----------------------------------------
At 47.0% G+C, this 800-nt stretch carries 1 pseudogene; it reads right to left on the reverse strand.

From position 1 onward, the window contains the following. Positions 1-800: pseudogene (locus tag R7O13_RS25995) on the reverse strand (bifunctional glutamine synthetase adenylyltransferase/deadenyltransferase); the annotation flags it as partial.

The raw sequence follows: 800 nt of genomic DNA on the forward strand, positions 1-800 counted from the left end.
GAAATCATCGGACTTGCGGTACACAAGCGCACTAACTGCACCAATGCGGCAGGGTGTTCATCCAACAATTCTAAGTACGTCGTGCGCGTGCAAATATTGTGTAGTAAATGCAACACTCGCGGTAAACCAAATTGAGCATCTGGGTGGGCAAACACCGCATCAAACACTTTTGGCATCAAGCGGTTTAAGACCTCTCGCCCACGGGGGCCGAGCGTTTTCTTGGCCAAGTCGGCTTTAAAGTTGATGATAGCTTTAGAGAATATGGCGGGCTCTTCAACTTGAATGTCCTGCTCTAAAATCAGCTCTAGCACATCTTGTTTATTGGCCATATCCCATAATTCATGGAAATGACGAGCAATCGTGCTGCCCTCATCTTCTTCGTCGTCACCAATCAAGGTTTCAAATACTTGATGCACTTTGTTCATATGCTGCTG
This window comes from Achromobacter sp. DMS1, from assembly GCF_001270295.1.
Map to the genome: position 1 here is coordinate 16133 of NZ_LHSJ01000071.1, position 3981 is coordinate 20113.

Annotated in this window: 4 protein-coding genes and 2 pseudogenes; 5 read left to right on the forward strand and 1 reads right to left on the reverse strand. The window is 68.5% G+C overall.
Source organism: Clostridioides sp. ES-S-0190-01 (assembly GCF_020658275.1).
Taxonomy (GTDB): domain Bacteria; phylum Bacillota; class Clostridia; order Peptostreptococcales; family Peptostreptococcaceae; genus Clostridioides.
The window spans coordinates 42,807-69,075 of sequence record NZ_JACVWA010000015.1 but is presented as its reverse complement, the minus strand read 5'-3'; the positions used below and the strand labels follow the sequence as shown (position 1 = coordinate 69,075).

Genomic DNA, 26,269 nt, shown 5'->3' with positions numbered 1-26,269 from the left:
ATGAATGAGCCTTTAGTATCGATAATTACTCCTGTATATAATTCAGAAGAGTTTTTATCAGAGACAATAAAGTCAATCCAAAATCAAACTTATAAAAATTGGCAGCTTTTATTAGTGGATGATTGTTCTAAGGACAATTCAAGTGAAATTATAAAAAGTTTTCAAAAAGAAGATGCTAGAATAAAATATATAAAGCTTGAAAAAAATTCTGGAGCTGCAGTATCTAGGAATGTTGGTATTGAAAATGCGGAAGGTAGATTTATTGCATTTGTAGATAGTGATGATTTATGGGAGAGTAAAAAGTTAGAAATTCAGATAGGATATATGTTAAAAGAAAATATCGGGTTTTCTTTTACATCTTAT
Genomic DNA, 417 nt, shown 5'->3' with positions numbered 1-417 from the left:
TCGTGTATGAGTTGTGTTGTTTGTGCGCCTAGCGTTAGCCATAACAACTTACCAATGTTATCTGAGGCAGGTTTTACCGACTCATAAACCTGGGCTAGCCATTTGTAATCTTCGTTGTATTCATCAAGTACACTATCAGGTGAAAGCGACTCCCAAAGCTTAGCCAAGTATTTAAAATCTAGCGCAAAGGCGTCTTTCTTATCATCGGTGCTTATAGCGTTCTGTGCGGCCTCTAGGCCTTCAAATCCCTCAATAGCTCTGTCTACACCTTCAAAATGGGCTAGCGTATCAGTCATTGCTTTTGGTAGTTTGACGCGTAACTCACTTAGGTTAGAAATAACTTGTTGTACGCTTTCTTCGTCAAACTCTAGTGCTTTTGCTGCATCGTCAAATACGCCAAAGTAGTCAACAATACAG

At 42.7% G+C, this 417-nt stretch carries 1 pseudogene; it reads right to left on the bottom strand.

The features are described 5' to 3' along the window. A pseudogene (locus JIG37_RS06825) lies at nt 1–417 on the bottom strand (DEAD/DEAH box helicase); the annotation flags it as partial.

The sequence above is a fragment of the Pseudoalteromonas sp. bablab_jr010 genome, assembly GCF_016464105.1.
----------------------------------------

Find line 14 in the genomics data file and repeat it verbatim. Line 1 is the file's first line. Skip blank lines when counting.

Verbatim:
TCGTGTATGAGTTGTGTTGTTTGTGCGCCTAGCGTTAGCCATAACAACTTACCAATGTTATCTGAGGCAGGTTTTACCGACTCATAAACCTGGGCTAGCCATTTGTAATCTTCGTTGTATTCATCAAGTACACTATCAGGTGAAAGCGACTCCCAAAGCTTAGCCAAGTATTTAAAATCTAGCGCAAAGGCGTCTTTCTTATCATCGGTGCTTATAGCGTTCTGTGCGGCCTCTAGGCCTTCAAATCCCTCAATAGCTCTGTCTACACCTTCAAAATGGGCTAGCGTATCAGTCATTGCTTTTGGTAGTTTGACGCGTAACTCACTTAGGTTAGAAATAACTTGTTGTACGCTTTCTTCGTCAAACTCTAGTGCTTTTGCTGCATCGTCAAATACGCCAAAGTAGTCAACAATACAG